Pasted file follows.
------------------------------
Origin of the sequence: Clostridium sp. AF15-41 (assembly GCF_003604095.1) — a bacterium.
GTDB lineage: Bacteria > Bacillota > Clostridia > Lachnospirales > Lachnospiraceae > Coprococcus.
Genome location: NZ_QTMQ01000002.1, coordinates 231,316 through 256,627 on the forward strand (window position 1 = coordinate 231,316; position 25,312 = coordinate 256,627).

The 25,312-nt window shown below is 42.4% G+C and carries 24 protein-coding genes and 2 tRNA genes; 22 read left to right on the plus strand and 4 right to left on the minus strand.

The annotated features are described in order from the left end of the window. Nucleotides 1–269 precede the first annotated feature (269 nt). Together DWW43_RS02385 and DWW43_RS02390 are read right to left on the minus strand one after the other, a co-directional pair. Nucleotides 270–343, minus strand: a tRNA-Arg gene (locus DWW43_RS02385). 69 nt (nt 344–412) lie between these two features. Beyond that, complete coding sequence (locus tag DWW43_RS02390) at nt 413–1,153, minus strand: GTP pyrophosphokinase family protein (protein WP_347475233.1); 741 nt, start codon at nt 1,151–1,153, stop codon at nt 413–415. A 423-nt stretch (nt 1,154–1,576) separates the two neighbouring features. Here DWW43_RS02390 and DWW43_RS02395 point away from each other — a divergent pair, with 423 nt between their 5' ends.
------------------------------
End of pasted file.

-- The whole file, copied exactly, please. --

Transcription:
Origin of the sequence: Clostridium sp. AF15-41 (assembly GCF_003604095.1) — a bacterium.
GTDB lineage: Bacteria > Bacillota > Clostridia > Lachnospirales > Lachnospiraceae > Coprococcus.
Genome location: NZ_QTMQ01000002.1, coordinates 231,316 through 256,627 on the forward strand (window position 1 = coordinate 231,316; position 25,312 = coordinate 256,627).

The 25,312-nt window shown below is 42.4% G+C and carries 24 protein-coding genes and 2 tRNA genes; 22 read left to right on the plus strand and 4 right to left on the minus strand.

The annotated features are described in order from the left end of the window. Nucleotides 1–269 precede the first annotated feature (269 nt). Together DWW43_RS02385 and DWW43_RS02390 are read right to left on the minus strand one after the other, a co-directional pair. Nucleotides 270–343, minus strand: a tRNA-Arg gene (locus DWW43_RS02385). 69 nt (nt 344–412) lie between these two features. Beyond that, complete coding sequence (locus tag DWW43_RS02390) at nt 413–1,153, minus strand: GTP pyrophosphokinase family protein (protein WP_347475233.1); 741 nt, start codon at nt 1,151–1,153, stop codon at nt 413–415. A 423-nt stretch (nt 1,154–1,576) separates the two neighbouring features. Here DWW43_RS02390 and DWW43_RS02395 point away from each other — a divergent pair, with 423 nt between their 5' ends.